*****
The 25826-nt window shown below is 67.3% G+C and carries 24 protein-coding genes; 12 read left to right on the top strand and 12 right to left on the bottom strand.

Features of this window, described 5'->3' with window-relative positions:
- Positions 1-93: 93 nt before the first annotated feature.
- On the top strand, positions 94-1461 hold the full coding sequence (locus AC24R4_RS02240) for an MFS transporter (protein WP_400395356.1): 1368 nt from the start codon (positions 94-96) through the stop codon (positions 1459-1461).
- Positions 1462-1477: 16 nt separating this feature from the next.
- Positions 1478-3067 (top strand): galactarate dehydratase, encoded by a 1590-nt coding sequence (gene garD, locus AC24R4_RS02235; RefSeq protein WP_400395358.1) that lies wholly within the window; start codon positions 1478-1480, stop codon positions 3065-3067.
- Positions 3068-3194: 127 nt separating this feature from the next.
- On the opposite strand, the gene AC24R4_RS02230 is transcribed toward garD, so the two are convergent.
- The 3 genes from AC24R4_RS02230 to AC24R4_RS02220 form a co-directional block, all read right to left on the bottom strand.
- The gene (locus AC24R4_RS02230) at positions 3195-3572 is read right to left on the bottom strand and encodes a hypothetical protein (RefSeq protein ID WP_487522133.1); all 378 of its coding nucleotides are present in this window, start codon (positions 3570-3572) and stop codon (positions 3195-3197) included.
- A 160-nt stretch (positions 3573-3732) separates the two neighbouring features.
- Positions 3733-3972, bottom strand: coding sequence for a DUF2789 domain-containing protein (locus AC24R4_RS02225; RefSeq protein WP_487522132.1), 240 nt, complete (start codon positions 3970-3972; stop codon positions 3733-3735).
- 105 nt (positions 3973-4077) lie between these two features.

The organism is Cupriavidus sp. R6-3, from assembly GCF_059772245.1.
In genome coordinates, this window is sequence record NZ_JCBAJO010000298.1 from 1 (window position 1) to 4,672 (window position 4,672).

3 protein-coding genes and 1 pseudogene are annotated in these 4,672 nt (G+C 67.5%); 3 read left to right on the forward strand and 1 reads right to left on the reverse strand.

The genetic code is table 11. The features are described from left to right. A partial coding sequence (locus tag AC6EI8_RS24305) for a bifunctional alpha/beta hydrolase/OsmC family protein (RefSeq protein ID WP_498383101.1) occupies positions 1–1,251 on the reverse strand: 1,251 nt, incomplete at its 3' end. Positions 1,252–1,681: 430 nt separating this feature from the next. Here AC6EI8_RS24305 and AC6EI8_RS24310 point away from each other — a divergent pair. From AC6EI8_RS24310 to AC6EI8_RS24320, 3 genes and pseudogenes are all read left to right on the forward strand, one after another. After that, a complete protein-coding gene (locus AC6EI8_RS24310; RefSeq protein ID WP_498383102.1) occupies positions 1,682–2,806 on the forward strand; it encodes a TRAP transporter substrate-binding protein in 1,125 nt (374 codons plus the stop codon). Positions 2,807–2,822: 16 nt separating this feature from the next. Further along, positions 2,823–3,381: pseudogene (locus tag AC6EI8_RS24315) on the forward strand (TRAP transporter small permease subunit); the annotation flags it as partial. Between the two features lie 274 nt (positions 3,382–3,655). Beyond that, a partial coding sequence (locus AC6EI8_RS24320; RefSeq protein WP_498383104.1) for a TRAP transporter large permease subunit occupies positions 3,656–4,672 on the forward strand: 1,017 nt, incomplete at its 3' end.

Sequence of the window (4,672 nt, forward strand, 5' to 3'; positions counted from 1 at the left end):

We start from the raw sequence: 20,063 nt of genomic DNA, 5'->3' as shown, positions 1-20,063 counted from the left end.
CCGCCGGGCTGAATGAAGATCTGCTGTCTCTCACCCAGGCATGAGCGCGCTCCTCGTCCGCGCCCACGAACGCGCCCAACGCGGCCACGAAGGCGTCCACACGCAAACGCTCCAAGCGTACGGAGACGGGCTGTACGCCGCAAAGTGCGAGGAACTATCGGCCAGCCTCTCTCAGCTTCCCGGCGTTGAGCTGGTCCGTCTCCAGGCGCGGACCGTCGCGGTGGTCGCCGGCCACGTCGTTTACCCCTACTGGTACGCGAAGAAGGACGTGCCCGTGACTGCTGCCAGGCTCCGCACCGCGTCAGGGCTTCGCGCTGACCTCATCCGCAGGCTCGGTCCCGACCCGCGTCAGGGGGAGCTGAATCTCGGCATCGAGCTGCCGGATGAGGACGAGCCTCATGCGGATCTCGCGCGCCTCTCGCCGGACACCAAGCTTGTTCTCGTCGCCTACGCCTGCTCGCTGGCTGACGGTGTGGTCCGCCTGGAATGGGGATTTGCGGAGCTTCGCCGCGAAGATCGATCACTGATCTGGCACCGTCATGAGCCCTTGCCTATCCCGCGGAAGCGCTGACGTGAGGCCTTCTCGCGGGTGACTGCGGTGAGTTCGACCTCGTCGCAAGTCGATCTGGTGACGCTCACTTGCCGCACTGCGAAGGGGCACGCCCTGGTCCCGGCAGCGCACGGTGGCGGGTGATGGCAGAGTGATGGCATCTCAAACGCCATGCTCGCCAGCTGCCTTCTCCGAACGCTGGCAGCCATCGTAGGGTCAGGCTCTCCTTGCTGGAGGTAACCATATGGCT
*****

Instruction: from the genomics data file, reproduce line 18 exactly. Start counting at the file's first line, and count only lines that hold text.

Sequence of the window (4,672 nt, forward strand, 5' to 3'; positions counted from 1 at the left end):